The goals of the BSCA-SCG are to support evidence-based programs, structures, approaches, and practices that will increase school safety, better meet the increasingly urgent mental health needs of identified youth and to increase the safety and emotional well-being of all students.
The fundamental requirements of Title IV, Part A apply to these funds, including the supplement, not supplant requirement (ESEA section 4110); the maintenance of effort requirement (ESEA section 8521); and the requirement to provide equitable services to private school students and personnel (ESEA section 8501 et seq.).
The BSCA-SCG Program is based on the premise that locally designed school safety and climate plans that have authentic community support can, in concert with evidence-based strategies for creating safe, healthy, and supportive learning environments, accelerate meaningful partnerships between school staff and students, families, and community members. These partnerships ensure that school safety and climate plans address local conditions, elevate communal assets and strengthen communal infrastructure in neighborhoods.
LEA plans that support safe, healthy, and supportive schools should include a comprehensive set of evidence-based components. The LEA Plan and its key focus areas should reflect an understanding of familial and communal strengths as well as gaps in systemic support. Most LEA plans will include safety assessments and corresponding safety strategies (e.g., emergency operation plans), positive school culture and climate (e.g., Positive Behavioral Interventions and Supports (PBIS)), and student wellness (e.g., integrated student supports). Research consistently shows that safe, inclusive, and supportive learning environments lead to improved academic achievement.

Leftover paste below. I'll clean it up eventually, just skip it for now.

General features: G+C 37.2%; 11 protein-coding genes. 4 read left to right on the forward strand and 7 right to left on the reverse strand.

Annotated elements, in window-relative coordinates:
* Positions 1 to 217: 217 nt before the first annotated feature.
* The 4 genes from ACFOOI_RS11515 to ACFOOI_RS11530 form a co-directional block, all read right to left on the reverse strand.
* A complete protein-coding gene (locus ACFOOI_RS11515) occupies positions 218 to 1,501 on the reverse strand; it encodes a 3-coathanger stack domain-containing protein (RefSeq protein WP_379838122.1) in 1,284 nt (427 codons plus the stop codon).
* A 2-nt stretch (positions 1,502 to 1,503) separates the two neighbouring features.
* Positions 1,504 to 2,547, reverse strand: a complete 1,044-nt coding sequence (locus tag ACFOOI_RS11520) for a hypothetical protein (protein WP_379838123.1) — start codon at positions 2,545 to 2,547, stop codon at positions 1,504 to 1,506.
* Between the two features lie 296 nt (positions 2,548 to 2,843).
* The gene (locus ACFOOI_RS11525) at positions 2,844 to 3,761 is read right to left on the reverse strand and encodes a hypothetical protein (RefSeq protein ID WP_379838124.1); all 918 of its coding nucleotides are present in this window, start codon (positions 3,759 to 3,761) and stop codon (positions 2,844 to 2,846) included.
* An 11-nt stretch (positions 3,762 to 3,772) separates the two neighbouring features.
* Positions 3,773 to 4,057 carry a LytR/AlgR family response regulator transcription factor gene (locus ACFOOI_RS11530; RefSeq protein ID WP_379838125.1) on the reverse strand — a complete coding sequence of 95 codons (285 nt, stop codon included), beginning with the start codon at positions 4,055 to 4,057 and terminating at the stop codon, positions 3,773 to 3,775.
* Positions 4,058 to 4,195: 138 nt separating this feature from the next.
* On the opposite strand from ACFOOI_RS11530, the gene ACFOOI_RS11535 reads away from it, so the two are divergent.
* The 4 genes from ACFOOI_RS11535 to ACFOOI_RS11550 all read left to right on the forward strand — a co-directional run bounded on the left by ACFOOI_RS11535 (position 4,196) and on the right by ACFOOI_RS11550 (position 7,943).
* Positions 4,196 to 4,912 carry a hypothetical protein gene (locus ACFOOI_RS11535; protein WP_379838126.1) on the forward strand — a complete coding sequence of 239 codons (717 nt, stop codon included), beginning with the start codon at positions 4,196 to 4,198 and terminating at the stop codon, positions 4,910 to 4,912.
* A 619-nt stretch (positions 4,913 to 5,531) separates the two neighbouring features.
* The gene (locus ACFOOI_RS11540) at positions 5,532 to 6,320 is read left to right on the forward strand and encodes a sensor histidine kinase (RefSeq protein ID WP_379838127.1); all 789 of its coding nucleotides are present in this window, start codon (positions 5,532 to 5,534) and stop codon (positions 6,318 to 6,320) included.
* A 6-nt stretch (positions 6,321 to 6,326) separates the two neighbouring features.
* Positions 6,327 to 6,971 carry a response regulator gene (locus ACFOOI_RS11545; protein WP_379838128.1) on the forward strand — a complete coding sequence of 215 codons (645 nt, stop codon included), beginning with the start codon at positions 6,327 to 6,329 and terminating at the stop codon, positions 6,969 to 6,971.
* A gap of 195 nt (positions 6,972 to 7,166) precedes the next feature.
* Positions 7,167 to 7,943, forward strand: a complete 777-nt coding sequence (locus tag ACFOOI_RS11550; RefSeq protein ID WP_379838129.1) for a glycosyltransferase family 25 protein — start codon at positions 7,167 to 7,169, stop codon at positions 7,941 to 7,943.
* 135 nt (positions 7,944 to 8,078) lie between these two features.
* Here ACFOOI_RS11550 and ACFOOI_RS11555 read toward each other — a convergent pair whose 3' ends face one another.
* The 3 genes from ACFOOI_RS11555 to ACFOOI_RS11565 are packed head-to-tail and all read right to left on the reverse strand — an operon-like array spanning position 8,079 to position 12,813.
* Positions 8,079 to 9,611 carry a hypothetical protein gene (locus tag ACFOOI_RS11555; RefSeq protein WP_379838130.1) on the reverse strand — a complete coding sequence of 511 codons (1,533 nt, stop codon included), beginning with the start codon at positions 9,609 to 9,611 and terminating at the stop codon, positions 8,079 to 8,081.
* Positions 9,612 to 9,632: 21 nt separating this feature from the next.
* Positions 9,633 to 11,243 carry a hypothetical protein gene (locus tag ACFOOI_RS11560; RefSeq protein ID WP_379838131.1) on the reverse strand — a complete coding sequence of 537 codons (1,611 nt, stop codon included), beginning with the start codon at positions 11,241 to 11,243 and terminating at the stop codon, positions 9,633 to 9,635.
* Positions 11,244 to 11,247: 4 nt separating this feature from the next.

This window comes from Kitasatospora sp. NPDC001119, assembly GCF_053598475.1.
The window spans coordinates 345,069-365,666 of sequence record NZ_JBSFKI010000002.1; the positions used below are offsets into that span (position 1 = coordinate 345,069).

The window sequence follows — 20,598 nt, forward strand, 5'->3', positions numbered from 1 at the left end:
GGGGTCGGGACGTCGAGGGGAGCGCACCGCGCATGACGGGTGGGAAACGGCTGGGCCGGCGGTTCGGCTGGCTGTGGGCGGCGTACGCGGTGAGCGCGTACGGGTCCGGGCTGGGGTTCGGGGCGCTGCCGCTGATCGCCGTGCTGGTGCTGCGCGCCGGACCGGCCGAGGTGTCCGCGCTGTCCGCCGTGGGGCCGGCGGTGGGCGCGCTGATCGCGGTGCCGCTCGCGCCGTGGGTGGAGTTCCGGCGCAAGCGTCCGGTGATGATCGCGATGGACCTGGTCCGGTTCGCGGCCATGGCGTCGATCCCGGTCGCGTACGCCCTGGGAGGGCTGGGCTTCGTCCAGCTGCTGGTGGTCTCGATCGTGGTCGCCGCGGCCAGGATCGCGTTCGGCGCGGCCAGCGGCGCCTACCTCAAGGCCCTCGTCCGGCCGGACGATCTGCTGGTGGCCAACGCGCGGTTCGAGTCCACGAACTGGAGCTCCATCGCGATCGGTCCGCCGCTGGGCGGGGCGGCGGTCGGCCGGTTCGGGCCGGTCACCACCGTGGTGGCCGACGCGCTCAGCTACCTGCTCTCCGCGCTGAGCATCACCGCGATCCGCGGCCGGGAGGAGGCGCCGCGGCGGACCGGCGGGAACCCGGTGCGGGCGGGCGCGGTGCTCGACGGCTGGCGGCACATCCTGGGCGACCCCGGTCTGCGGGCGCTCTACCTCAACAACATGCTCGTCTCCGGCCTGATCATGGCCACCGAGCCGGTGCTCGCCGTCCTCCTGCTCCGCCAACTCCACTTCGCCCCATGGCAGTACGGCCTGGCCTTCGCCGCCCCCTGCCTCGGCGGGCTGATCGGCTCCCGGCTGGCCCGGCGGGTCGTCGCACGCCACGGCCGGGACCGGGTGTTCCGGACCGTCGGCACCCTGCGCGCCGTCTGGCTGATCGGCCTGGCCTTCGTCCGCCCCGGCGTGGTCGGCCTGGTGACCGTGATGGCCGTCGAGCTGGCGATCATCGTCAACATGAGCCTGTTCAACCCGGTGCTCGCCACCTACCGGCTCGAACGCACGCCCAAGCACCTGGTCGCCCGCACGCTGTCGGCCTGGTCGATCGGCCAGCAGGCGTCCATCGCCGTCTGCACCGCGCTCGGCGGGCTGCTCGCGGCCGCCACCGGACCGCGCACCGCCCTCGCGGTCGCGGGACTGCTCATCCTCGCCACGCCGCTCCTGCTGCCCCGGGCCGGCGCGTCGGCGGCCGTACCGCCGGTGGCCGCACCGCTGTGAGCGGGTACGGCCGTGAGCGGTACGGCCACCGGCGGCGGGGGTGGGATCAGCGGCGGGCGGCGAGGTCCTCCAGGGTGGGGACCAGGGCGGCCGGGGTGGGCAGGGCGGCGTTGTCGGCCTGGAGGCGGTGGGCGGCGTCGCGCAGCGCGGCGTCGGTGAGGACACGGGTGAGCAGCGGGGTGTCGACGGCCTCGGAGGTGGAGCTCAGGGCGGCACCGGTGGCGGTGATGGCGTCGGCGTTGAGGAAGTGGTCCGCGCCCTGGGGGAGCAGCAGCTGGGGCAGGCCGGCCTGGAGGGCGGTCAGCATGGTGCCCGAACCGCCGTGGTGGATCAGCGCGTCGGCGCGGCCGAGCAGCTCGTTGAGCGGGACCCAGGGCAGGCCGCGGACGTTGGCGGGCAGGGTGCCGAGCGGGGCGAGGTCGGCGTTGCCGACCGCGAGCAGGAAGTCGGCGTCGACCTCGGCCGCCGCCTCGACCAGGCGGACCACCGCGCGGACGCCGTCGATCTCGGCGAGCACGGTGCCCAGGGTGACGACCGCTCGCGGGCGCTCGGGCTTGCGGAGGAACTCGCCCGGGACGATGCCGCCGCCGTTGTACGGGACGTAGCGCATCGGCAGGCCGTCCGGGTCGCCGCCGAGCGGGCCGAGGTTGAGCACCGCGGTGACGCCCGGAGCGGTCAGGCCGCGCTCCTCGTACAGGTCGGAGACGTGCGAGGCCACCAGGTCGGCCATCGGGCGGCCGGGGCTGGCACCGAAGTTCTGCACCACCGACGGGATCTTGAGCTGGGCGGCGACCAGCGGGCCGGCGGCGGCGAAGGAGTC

As schools become more supportive, students feel more connected and research indicates strong correlations to improvement in emotional well-being of students, as well as with reductions in disciplinary actions. Accordingly, students who experience a sense of belonging in school are also more likely to exhibit positive behaviors. This includes learning environments that provide culturally and linguistically responsive practices where students are surrounded by adults they can trust and who are committed to building strong relationships. Environments like these also help build connections that make students less likely to bring weapons to school and more likely to report the presence of weapons in school. Beyond the benefit to the individual student, safe, inclusive, and supportive learning environments benefit their fellow students, educators, and the community at large.
Grant applicants should demonstrate how they intend to use grant funds for planning, implementation, professional development, and evaluation of activities in support of evidence-based programs and practices to improve school culture/climate, increase student engagement and inclusion, decrease risk behaviors, increase protective factors, and increase the physical and emotional well-being of all its students.
- Public Agency
Applicant agencies are limited to LEAs within the State of California that serve students in pre-K–12, inclusive. An LEA is defined as a school district, charter school, or a county office of education (COE) in its role as a provider of direct student services in COE-operated schools.
How to Apply
State agencies/departments recommend you read the full grant guidelines before applying.
Similar to This Grant
Education CA Department of Education
California Serves Grant Program1 month ago
Education CA Department of Education
California Regional Environmental Education Community Network Grant3 months ago
Disadvantaged Communities CA State Library
California Civil Liberties Public Education Program4 months ago
Agriculture CA Department of Food and Agriculture
Fertilizer Research and Education Program 20244 months ago